- Edexcel Awards in Mathematics
- Edexcel Advanced Extension Award in Mathematics
- Mathematics in Context (Level 3 Core Maths)
- Entry Level Certificate (English, Mathematics, Physical Education, Science).
Student grades will be derived by teachers and centres with support throughout from Pearson. With our support it will be possible to use a variety of evidence, appropriate for the qualification being delivered, to inform the grade which will be submitted to Pearson.
We're now working through the detail of these arrangements to understand what they mean for schools, colleges, teachers and students. We will keep you informed of new guidance and information when these details have been confirmed. To ensure that you have the latest information please continue to visit our dedicated support page.
We’ve been listening to feedback from students, parents and carers and we know they are keen to be kept informed about the assessment process this year and any additional support that we’ll be producing to help navigate the coming months.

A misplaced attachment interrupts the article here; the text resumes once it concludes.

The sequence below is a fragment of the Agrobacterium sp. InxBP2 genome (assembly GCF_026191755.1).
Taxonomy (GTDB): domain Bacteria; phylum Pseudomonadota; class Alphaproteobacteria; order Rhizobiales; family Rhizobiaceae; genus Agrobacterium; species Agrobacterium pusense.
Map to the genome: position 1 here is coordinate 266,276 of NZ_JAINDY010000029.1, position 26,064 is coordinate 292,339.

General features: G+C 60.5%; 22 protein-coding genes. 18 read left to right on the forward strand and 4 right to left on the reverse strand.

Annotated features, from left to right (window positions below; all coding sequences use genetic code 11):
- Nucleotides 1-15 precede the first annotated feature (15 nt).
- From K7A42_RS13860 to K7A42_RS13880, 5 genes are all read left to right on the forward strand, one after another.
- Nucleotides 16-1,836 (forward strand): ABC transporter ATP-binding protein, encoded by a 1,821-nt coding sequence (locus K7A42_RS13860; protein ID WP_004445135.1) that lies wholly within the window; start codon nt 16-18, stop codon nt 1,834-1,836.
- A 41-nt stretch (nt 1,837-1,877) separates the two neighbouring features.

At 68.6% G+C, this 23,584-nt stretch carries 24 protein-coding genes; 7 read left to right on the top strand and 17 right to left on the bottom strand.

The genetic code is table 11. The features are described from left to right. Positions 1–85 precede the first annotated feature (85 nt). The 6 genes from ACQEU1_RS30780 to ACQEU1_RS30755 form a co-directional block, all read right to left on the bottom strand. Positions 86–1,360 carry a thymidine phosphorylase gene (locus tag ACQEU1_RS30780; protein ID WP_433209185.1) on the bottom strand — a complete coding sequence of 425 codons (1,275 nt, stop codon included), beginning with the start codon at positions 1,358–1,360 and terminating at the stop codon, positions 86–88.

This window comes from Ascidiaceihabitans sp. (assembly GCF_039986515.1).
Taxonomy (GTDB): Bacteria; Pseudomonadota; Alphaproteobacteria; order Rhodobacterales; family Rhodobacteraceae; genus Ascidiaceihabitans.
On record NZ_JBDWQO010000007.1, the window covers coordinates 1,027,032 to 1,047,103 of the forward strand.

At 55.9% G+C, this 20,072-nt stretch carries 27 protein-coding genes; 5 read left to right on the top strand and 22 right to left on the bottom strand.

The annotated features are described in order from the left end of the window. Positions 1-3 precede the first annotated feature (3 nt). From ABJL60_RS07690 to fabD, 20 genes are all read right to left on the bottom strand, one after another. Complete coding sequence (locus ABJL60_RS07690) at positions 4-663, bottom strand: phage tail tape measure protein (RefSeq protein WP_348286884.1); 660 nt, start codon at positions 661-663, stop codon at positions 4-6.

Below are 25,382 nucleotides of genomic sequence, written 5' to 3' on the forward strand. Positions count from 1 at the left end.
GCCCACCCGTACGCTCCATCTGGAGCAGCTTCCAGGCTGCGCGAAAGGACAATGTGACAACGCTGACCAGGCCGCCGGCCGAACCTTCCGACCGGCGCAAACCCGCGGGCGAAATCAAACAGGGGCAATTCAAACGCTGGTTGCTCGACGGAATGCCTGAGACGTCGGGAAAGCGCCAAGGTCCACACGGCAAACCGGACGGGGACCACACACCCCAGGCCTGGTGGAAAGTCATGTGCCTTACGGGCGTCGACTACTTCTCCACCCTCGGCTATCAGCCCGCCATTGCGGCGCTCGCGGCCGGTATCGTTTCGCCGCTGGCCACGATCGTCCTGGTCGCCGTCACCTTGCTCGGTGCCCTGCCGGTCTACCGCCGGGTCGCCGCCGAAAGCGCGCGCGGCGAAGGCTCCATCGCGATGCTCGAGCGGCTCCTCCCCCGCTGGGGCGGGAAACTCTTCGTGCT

As you will know, last Friday JCQ released guidance on how grades will be derived this summer. They also released a document entitled Guidance for students, parents and guardians: GCSEs and AS/A levels in England Summer 2021 (PDF, 1.0 MB) that provides an overview of the most important information that students, parents and carers need to know about how grades will be awarded this summer. We’ve added this information to our Support for students, parents and carers web page, where you can also find:
a video from our Assessment Director, Hayley White, that explains how grades will be determined this year
a student-friendly timeline (PDF, 0.1 MB) that provides details and key dates for the awarding of GCSE, AS and A levels this summer
a feedback form so students, parents and carers can provide get in touch to give us feedback or suggest any further support materials they may find useful.
Please do share this information with your students and encourage parents and carers to take a look.